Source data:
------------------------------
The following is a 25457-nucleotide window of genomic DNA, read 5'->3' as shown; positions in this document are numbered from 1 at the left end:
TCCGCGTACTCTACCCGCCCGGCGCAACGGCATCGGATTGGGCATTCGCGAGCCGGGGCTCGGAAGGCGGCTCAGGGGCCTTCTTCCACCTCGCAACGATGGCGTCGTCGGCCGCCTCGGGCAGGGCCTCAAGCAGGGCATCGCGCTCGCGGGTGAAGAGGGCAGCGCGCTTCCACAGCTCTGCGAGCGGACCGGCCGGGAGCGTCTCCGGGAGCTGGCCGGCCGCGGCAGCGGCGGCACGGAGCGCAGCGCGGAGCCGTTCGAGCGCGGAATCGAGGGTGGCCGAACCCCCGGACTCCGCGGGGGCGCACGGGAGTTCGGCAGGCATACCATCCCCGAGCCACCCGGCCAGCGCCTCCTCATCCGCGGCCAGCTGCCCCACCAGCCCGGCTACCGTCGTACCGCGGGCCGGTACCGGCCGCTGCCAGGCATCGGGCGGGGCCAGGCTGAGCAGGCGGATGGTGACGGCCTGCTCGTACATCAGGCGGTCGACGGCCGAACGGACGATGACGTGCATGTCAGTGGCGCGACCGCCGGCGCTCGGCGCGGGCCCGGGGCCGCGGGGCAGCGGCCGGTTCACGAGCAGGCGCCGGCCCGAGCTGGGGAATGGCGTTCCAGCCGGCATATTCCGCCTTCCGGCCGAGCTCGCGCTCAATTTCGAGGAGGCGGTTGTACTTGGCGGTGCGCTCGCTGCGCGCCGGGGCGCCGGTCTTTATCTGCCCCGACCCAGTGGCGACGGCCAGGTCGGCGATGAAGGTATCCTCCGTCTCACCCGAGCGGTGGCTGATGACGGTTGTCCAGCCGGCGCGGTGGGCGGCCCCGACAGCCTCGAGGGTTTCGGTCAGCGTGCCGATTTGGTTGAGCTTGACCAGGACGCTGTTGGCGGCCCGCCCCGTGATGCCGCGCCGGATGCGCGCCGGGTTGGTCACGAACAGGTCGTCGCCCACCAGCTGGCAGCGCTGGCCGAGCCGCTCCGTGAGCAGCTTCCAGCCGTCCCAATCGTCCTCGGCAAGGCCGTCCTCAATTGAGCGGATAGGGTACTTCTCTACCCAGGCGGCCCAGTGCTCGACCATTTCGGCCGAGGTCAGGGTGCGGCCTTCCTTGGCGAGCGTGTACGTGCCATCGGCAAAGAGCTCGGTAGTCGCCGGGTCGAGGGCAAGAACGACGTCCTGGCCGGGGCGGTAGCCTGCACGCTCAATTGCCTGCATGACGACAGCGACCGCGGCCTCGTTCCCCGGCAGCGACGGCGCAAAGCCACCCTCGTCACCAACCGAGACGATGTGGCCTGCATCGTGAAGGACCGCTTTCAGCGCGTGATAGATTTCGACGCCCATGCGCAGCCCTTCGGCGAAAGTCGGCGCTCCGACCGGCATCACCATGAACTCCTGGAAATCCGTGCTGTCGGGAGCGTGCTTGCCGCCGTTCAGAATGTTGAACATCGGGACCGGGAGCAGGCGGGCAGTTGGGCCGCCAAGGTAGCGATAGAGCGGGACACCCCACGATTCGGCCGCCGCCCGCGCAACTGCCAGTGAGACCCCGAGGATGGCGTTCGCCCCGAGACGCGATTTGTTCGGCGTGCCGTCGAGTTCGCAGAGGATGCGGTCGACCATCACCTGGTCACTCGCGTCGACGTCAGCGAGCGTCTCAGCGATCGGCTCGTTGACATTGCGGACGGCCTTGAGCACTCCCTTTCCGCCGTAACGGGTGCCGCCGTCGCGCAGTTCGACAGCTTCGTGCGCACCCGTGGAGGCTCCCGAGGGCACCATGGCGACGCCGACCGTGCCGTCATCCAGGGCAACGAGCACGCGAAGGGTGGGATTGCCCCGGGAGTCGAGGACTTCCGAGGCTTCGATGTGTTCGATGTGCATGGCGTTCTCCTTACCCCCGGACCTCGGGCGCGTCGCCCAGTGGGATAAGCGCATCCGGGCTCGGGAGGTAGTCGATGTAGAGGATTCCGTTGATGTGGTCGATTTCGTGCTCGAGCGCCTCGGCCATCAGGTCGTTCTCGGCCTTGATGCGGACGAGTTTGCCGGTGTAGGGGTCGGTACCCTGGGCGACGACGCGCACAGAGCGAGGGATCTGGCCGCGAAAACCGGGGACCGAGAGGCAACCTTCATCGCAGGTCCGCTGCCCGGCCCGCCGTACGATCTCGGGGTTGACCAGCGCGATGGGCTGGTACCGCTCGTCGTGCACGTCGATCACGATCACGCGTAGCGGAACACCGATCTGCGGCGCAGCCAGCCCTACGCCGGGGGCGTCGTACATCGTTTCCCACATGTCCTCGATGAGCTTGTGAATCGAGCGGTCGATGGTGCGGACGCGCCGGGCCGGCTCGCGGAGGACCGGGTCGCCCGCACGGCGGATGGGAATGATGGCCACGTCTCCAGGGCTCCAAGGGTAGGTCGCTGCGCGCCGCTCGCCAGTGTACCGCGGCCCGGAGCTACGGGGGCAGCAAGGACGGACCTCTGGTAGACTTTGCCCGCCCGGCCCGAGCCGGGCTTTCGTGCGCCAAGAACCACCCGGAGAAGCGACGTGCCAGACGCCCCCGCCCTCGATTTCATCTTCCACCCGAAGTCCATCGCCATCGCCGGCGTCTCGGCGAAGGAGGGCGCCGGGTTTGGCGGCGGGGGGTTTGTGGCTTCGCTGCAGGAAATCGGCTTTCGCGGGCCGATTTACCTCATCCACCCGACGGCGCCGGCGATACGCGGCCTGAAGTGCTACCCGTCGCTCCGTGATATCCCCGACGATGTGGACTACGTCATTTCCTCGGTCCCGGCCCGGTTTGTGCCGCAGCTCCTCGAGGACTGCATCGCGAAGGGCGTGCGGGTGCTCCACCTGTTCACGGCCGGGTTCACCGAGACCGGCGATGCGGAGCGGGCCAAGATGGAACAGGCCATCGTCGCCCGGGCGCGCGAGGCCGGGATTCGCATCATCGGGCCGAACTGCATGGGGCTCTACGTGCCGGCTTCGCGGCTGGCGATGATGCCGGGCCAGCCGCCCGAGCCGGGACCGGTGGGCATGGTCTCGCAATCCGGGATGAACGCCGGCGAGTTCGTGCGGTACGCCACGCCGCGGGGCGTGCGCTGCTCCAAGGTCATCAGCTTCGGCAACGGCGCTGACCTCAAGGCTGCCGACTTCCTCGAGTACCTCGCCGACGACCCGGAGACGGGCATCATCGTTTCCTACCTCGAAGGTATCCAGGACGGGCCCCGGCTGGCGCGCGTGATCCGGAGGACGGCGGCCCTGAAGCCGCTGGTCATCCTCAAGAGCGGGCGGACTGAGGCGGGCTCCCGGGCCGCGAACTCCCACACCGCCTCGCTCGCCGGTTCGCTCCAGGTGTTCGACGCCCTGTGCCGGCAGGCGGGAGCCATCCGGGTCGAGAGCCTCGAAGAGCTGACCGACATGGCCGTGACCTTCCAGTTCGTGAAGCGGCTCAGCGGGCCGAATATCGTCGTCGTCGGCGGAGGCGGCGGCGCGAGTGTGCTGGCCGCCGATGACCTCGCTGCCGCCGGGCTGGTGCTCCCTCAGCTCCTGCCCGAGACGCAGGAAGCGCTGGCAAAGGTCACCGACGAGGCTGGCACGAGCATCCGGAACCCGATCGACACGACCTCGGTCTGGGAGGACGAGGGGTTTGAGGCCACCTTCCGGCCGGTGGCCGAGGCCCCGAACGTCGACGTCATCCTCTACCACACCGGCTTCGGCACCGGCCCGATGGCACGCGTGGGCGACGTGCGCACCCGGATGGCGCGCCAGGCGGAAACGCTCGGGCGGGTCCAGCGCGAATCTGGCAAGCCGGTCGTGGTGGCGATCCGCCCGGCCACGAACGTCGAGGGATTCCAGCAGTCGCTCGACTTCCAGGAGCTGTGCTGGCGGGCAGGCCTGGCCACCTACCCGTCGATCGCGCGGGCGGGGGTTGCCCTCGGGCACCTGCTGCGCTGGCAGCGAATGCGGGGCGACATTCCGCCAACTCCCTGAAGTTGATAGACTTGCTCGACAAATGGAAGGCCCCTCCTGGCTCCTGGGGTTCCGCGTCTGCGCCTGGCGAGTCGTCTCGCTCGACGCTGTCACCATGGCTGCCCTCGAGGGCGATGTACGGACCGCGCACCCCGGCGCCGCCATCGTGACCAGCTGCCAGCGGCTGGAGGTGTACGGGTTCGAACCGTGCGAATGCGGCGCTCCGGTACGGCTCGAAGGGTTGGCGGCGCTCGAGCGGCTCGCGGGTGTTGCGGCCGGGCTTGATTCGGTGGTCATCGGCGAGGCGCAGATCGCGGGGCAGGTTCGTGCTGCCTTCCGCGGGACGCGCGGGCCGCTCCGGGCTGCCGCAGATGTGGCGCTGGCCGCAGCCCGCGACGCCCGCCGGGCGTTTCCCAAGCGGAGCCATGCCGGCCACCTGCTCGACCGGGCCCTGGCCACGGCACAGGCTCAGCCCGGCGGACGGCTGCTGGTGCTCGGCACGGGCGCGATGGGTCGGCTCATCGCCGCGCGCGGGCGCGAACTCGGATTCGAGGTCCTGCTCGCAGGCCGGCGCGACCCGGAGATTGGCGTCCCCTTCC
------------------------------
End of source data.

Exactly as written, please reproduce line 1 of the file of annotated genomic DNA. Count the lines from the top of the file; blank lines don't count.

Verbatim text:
The following is a 25457-nucleotide window of genomic DNA, read 5'->3' as shown; positions in this document are numbered from 1 at the left end: